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Patterson v. Rough Road Rescue, Inc.

Court of Appeals of Missouri, Eastern District, Fifth Division

July 25, 2017

JAMIE F. PATTERSON, Plaintiff-Respondent,
v.
ROUGH ROAD RESCUE, INC., STEVE SVEHLA and LINDA SVEHLA, Defendants-Appellants.

         Appeal from the Circuit Court of Perry County Honorable Craig D. Brewer

          LAWRENCE E. MOONEY, JUDGE

         "Every dog must have his day."[1] And today is Mack's day.[2]

         Mack is a three-year old dog, believed to be a boxer-mastiff mix. He was rescued by Rough Road Rescue, an animal-rescue organization located in Perry County, Missouri. Rough Road Rescue was founded by Steve Svehla and his wife, Linda Svehla, with the purpose of caring for stray animals and placing them with good families. The rescue group placed over one hundred animals with adoptive families since its inception in 2013. Jamie Patterson adopted Mack from the rescue in early 2015. The rescue group, however, reclaimed Mack after he bolted and escaped from the Patterson yard. The group asserted that Ms. Patterson violated the adoption contract, and that they had the right to retake Mack. Ms. Patterson disagreed. And so the parties went to trial to resolve this dispute.

         The Adoption

         In 2014, Ms. Patterson stopped at the rescue facility with her son, so that he could donate some blankets he had made for the dogs housed at the rescue. While there, they met Mack, and instantly fell in love with him.

         Ms. Patterson expressed an interest in adopting Mack. The rescue group informed her that they had a lengthy process for adoption that included several visits at the rescue facility, and then if those went well, a home visit. The rescue group also performs background and reference checks on the potential adoptive family. The only other matter the group mentioned to Ms. Patterson was that Mack would have to be neutered. Ms. Patterson believed that if she was approved for adoption, she would own Mack. And so she began the adoption process.

         Ms. Patterson made two further visits to the rescue facility. The first time she and her son visited, to once again see Mack, and to ask Mr. Svehla a little more about Mack's personality. The second time, Ms. Patterson brought her other dog out to meet Mack, to see if the two dogs would get along.

         The Svehlas brought Mack to the Patterson home for a visit on January 24, 2015. The visit went very well. Mack was very happy, and the Pattersons were very happy. The visit went so well, in fact, that the Svehlas decided to leave Mack and to complete the adoption that day. This came as a surprise to Ms. Patterson. Based on what the rescue group had told her, she expected this visit to be just a home visit and that the adoption would take place at some later date if the home visit went well.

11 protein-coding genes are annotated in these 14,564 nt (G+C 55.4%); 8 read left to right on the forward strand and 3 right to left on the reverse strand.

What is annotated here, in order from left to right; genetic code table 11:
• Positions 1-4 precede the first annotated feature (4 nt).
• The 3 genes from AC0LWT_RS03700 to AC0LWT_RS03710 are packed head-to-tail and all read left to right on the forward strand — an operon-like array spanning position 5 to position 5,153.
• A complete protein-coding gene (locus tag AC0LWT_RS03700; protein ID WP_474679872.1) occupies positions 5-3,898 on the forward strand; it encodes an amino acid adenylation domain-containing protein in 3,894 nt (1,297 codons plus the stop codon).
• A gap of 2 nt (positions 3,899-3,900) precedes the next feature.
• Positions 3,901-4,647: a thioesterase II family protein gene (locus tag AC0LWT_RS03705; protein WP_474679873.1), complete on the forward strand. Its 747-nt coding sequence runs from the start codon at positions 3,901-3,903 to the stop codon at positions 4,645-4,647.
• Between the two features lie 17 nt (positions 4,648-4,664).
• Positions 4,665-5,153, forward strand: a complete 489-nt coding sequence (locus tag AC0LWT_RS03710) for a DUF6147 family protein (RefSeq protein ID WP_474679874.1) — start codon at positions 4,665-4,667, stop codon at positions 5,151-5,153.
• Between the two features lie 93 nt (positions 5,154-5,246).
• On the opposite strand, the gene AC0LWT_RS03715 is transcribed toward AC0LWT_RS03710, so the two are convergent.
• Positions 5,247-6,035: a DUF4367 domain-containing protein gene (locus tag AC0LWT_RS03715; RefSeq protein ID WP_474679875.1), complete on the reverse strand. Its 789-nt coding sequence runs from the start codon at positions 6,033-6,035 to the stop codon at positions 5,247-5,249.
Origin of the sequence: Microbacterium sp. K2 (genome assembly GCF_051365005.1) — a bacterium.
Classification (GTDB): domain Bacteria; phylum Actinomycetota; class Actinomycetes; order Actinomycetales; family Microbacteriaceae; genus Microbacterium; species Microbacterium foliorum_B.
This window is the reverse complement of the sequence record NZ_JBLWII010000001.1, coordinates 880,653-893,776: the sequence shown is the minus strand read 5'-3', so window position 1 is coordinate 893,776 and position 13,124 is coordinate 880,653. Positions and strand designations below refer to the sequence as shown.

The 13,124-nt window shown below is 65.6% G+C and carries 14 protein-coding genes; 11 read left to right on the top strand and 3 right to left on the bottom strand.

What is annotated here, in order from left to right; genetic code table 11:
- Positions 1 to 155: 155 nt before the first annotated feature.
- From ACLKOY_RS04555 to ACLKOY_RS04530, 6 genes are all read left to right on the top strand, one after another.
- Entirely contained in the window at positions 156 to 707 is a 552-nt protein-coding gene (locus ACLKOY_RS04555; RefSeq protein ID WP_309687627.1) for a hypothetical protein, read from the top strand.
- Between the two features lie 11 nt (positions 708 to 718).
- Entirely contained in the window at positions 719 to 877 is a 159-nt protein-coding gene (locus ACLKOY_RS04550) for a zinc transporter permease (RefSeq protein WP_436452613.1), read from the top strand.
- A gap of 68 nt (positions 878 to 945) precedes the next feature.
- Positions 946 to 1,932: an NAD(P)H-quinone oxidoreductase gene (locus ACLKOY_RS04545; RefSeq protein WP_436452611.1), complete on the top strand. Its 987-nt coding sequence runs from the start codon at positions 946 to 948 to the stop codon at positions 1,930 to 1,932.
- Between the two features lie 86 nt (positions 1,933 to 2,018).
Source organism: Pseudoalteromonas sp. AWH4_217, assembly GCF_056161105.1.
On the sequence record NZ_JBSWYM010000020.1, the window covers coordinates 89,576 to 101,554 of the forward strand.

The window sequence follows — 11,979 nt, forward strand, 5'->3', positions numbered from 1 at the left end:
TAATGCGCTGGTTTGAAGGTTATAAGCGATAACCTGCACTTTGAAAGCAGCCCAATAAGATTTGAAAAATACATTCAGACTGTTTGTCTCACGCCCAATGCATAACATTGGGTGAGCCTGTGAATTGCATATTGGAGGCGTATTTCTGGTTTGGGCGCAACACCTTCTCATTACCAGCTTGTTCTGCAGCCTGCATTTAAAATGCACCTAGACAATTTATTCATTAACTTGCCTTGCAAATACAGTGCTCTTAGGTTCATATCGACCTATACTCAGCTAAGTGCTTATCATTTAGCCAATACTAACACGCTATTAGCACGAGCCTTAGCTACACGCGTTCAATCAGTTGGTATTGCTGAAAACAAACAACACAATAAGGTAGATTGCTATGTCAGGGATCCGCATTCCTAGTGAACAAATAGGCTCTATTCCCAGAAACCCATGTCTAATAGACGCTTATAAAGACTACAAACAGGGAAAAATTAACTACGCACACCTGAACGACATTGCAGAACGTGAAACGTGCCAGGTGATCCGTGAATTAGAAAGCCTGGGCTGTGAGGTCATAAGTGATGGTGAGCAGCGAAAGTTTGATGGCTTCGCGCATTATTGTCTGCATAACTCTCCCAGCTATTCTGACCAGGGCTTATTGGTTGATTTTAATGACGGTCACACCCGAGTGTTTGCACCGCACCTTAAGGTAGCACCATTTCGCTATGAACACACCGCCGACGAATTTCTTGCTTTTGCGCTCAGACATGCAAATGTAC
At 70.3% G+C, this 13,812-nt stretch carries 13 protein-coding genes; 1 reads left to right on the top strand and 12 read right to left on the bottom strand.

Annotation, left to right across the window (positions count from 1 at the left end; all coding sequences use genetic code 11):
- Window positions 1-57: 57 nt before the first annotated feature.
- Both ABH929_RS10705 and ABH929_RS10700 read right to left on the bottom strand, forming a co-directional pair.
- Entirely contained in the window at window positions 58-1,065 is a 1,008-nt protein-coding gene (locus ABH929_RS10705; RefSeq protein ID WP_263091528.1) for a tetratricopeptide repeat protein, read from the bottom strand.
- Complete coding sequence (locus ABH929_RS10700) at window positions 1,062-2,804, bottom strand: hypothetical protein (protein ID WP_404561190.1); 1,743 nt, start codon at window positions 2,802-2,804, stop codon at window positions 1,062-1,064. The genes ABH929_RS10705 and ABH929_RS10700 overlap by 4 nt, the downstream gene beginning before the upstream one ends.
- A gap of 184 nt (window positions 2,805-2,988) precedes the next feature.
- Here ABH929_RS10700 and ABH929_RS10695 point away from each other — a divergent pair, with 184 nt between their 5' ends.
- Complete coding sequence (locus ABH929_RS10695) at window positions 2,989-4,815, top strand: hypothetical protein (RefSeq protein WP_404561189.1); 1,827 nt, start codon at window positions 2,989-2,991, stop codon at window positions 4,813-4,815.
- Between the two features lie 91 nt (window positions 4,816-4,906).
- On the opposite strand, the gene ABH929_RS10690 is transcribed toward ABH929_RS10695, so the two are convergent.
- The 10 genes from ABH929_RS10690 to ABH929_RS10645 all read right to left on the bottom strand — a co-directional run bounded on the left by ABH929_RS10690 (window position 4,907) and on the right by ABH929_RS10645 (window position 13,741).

To complete the adoption process, Ms. Patterson paid a $40 adoption fee and a $15 microchip fee. She also signed a document entitled "Animal Adoption Contract And Spay/Neuter Agreement." Ms. Patterson testified that the rescue group never told her that she would be required to sign anything before getting Mack. During the home visit, while Ms. Patterson and her children played with Mack, Mr. Svehla and Ms. Patterson's husband spoke about erecting a fence, and Mr. Svehla said that he would add that provision into the contract. Other than a fence, Mr. Svehla and Mr. Patterson did not talk about any other contractual terms. According to Ms. Patterson, the Svehlas neither read through the document with her before she signed it, nor told her what was in the document, other than reemphasizing the need to neuter Mack. Most particularly, the Svehlas did not review with Ms. Patterson the paragraph stating that Mack could be reclaimed by the rescue group if the Pattersons did not comply with the adoption contract. The process was so rushed that Ms. Patterson did not get a copy of the document she signed.

         With the adoption process completed and Mack in her possession, Ms. Patterson believed that she owned Mack and that she had gained all rights to the dog. Ms. Patterson believed that the rescue group's use of the word "adoption" meant full ownership, and nothing less. Ms. Patterson did not know that the rescue group would claim the authority to take Mack away from her. Had she known this, Ms. Patterson would not have signed the contract. Ms. Patterson only became aware of the provision some eleven months after adopting Mack, when the rescue group reclaimed Mack and refused to give him back to the Patterson family.

         The Adoption Contract

         The adoption contract used by the rescue group states in pertinent part that the adopter "acknowledge[s] receiving custody of the above described animal from ROUGH ROAD RESCUE, INC., " and that the adopter "agree[s] to abide by the following conditions...."[3] The contract then lists ten enumerated conditions, the most relevant of which are:

1. I will have my adopted pet spayed/neutered within 60 days of the spay/neuter date above. After which, I will provide proof of Sterilization to Rough Road Rescue, Inc. Missouri Law requires the spaying or neutering of animals adopted from this and similar facilities.
3. I will provide humane care, giving the animal proper food, water, shelter, exercise and love. I will provide competent veterinary care in case of illness and injury. I will have my pet inoculated ...

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